Super Bowl Sunday is the best day for eaters everywhere. To me the “Bowl” is “Super” because “Ba” is making Thang Co….
By John E. Carey
February 3, 2007
As you get ready to feast and feed on the biggest beer drinking, chip munching and guacamole slurping day of the year Sunday, I’ll be with my Vietnamese family hoping for the best.They have it in their minds to make a big batch of Thang Co.Thang Co is basically noodles and horse meat and the hottest, spiciest sauce you can lay your hands on.
Thang Co has three wonderful advantages: First, it makes you feel hot. In fact, NhanDan (The Communist Party’s leading newspaper in Vietnam, translates like “Peoples News”) recommends Thang Co to warm you up during a cold evening.
Thang Co is also best consumed with beer, rice wine or your other favorite libation. Lots of your favorite libation.
For men, Thang Co also makes your, ahem, let us say “Arnold,” hard. Since this is a family web site I’ll say this about that: think of the “FIRM-inator.” Forget the Viagra after the Super Bowl: I’ll be stoked on Thang Co and Jim Beam.
Actually, horse is the wrong word for the meat you need for Thang Co. You need a little Pony. A tender pony. Mister Ed is way too old for Thang Co. My “Ba” (means Grandmother) says you need “lamb-like horse.” Not a Clydesdale.
So while the rest of America and many of my friends in Canada and around the world (and let’s not forget our troops serving everywhere) are scarfing up the fried chicken, ribs, pizza, pretzels, potato chips and….well….you fill in the rest….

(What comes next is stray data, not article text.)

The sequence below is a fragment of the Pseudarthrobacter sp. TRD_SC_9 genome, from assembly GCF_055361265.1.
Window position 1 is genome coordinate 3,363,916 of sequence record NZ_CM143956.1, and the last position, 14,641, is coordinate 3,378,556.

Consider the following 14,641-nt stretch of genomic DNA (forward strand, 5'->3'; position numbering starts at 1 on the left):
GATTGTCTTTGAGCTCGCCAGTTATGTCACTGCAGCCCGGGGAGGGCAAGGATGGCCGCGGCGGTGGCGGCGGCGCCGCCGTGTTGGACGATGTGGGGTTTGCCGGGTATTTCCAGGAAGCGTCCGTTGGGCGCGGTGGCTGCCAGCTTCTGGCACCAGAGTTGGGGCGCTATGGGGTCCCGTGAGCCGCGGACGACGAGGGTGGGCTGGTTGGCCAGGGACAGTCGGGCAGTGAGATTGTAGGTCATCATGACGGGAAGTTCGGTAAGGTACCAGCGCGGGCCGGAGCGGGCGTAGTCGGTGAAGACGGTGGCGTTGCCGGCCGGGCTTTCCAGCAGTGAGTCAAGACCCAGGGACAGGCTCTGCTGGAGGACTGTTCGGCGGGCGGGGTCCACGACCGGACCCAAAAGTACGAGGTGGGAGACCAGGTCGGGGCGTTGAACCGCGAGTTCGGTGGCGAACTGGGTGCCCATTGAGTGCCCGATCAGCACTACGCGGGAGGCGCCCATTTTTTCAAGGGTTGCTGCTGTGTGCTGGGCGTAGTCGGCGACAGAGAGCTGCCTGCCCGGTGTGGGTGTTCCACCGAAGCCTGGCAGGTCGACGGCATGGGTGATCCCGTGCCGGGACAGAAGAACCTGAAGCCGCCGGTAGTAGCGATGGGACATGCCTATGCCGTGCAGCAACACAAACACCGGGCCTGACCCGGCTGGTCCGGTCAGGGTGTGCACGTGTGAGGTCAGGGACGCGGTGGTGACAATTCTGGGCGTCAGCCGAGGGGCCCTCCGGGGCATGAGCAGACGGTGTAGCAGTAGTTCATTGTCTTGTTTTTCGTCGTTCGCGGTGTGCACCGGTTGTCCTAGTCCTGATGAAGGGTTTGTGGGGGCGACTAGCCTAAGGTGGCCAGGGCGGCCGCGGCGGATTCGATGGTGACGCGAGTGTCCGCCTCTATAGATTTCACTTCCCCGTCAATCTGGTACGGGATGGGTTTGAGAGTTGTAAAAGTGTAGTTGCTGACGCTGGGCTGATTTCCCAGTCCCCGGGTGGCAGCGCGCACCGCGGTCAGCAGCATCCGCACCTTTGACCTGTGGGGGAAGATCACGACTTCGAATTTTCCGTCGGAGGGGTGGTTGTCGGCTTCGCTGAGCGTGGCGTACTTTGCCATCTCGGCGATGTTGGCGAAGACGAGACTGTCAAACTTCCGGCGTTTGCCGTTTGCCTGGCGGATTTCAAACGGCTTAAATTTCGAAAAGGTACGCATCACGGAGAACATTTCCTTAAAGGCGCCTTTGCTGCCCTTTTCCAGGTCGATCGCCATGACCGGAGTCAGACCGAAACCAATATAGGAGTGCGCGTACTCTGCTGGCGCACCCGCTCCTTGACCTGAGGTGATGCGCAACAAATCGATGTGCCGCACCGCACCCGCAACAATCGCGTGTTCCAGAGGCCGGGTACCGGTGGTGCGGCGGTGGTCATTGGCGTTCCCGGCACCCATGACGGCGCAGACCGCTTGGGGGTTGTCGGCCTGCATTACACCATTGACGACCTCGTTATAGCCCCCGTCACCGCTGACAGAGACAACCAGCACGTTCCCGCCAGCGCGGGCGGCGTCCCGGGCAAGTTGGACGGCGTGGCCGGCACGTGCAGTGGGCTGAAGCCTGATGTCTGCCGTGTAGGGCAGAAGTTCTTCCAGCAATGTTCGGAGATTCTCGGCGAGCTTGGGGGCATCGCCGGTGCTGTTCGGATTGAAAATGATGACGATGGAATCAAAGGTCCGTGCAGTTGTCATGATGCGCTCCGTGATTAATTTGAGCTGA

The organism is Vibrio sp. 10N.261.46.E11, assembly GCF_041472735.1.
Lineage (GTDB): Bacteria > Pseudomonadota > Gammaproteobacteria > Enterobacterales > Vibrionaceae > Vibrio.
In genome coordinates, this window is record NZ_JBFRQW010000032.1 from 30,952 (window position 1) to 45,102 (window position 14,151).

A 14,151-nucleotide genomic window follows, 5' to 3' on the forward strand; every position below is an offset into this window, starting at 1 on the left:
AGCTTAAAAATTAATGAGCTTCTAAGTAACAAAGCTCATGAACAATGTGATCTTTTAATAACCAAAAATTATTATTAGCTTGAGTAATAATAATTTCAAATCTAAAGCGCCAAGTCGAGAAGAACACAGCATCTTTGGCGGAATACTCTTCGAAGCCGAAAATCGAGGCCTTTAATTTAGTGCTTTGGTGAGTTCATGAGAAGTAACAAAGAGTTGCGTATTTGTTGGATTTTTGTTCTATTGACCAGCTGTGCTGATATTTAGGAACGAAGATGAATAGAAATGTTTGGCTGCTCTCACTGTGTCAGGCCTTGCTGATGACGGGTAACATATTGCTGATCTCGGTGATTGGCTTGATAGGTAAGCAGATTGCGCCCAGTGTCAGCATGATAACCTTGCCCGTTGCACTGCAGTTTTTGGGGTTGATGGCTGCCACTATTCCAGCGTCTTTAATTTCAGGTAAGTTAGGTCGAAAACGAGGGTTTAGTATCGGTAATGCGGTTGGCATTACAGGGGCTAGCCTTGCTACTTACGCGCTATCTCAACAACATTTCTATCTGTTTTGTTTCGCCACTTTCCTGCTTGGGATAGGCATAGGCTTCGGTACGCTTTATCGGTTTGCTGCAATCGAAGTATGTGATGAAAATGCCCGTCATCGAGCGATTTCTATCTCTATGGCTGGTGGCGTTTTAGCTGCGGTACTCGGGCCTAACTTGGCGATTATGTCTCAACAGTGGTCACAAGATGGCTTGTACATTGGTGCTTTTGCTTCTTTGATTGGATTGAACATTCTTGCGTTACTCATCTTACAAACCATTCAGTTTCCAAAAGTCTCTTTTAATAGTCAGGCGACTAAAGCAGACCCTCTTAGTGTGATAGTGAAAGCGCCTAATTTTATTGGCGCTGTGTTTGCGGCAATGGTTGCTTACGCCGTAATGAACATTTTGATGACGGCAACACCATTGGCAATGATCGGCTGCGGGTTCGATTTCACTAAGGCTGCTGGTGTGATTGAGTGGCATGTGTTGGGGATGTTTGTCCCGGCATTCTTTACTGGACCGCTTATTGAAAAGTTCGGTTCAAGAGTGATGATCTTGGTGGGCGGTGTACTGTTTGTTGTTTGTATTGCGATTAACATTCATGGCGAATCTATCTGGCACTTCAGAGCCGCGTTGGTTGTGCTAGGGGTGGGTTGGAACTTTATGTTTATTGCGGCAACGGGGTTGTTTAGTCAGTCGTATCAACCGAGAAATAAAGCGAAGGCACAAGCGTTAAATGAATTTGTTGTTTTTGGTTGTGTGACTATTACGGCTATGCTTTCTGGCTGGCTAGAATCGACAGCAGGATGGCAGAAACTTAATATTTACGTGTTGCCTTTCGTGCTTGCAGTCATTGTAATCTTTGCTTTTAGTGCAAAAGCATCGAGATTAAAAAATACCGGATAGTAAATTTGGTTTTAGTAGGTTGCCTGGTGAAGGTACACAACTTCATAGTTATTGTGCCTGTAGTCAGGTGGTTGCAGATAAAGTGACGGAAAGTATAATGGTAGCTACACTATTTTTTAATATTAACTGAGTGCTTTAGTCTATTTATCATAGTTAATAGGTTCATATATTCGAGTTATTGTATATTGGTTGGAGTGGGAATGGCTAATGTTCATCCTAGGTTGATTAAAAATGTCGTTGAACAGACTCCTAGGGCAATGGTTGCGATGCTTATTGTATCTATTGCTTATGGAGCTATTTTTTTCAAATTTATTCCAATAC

I’m eating Two Bowls of Thang Co.
As the Brits say, Thang Co makes you “RANDY.”
Watch out Honey! Arnold Need YOU!
On a Cold Evening: Enjoy some Thang Co to Heat you Up
February 1, 2007
The cold weather often makes you hesitate to go out but never let it put off your idea of dining out at night when you are in Lao Cai and other provinces in northern Vietnam.
Going out in the chilly evening will be a nice experience if you know where to go and what to eat.
Eating local hot food specialties with friends during a holiday in northern Vietnam might be a good suggestion to take into consideration, as the dishes will somehow help keep your body warm.
One of the hot dishes that you should try is Thang Co, a popular, traditional dish of the Mong people that can be found in Sapa, Lao Cai City and markets in northern Vietnam. It is quite likely that you would find the original Thang Co unappetizing due to its unfriendly smell and flavour. Knowing this, restaurateurs make some changes to suite the taste of both local and foreign tourists.
To make a tasty Thang Co, restaurant owners travel far to markets of minority peoples to find and buy ponies and grown-enough goats and bring them home. They get up in the wee hours the next day to slaughter the animals and then cut their meat, bones and intestines into pieces, making a stew of the mixture, which is served in a big hot-pot.
You will use chopsticks to pick and then dip the meat chops and intestines into a bowl of spicy sauce before eating. Thang Co soup can be eaten with bread, instant noodles, vegetables and herbs.
Because the dish is served in a big a soup pan ethnic people do not eat Thang Co alone. They usually sit around low tables on mats in restaurants and enjoy the dish with a drink of wine made from maize or other wines.
At markets of ethnic peoples like Bac Ha, Thang Co is a favourite of men; they like to gather around a fire and the big hot-pot to slurp Thang Co, chat and drink wine from morning till afternoon when the colourful markets are open. It is not recommended that tourists try the Thang Co at these markets. However, foreign tourists can enjoy Thang Co at Muong Khuong and other restaurants when they stay in Lao Cai. Here locals also put sausages, meat, seafood and eggs on open stalls for visitors to choose for grilling over burning charcoal. The heat of burning charcoal together with the wine and friendly chat will keep you warm when dining out at night in Lao Cai. (SGT)